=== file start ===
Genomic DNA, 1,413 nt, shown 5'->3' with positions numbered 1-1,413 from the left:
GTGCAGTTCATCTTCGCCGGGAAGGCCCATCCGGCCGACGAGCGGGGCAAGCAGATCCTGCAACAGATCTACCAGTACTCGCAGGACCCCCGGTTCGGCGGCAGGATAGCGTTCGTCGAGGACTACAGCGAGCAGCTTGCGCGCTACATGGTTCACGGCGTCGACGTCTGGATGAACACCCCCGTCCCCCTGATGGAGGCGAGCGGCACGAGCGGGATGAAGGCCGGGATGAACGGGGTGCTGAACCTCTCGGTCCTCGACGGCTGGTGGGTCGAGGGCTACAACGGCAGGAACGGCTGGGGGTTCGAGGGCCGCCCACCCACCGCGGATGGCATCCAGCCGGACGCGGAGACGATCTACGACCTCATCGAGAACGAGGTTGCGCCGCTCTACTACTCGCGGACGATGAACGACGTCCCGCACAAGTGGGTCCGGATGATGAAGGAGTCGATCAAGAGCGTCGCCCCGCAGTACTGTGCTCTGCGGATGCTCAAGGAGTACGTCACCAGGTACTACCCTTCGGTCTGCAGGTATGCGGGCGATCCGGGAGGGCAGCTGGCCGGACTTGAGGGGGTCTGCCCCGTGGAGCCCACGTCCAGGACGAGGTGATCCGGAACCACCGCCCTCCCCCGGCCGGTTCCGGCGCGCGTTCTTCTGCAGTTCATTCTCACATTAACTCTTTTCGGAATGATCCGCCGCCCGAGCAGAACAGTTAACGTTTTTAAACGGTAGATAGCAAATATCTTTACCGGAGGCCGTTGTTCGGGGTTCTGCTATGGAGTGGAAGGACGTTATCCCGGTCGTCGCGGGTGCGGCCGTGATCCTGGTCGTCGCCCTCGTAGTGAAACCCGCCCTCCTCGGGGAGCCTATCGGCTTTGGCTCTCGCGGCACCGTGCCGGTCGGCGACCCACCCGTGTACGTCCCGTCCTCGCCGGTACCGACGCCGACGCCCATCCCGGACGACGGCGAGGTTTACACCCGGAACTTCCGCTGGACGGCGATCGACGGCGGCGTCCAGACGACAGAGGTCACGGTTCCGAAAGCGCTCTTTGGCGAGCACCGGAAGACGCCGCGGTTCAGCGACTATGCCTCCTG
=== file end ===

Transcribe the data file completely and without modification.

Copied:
Genomic DNA, 1,413 nt, shown 5'->3' with positions numbered 1-1,413 from the left:
GTGCAGTTCATCTTCGCCGGGAAGGCCCATCCGGCCGACGAGCGGGGCAAGCAGATCCTGCAACAGATCTACCAGTACTCGCAGGACCCCCGGTTCGGCGGCAGGATAGCGTTCGTCGAGGACTACAGCGAGCAGCTTGCGCGCTACATGGTTCACGGCGTCGACGTCTGGATGAACACCCCCGTCCCCCTGATGGAGGCGAGCGGCACGAGCGGGATGAAGGCCGGGATGAACGGGGTGCTGAACCTCTCGGTCCTCGACGGCTGGTGGGTCGAGGGCTACAACGGCAGGAACGGCTGGGGGTTCGAGGGCCGCCCACCCACCGCGGATGGCATCCAGCCGGACGCGGAGACGATCTACGACCTCATCGAGAACGAGGTTGCGCCGCTCTACTACTCGCGGACGATGAACGACGTCCCGCACAAGTGGGTCCGGATGATGAAGGAGTCGATCAAGAGCGTCGCCCCGCAGTACTGTGCTCTGCGGATGCTCAAGGAGTACGTCACCAGGTACTACCCTTCGGTCTGCAGGTATGCGGGCGATCCGGGAGGGCAGCTGGCCGGACTTGAGGGGGTCTGCCCCGTGGAGCCCACGTCCAGGACGAGGTGATCCGGAACCACCGCCCTCCCCCGGCCGGTTCCGGCGCGCGTTCTTCTGCAGTTCATTCTCACATTAACTCTTTTCGGAATGATCCGCCGCCCGAGCAGAACAGTTAACGTTTTTAAACGGTAGATAGCAAATATCTTTACCGGAGGCCGTTGTTCGGGGTTCTGCTATGGAGTGGAAGGACGTTATCCCGGTCGTCGCGGGTGCGGCCGTGATCCTGGTCGTCGCCCTCGTAGTGAAACCCGCCCTCCTCGGGGAGCCTATCGGCTTTGGCTCTCGCGGCACCGTGCCGGTCGGCGACCCACCCGTGTACGTCCCGTCCTCGCCGGTACCGACGCCGACGCCCATCCCGGACGACGGCGAGGTTTACACCCGGAACTTCCGCTGGACGGCGATCGACGGCGGCGTCCAGACGACAGAGGTCACGGTTCCGAAAGCGCTCTTTGGCGAGCACCGGAAGACGCCGCGGTTCAGCGACTATGCCTCCTG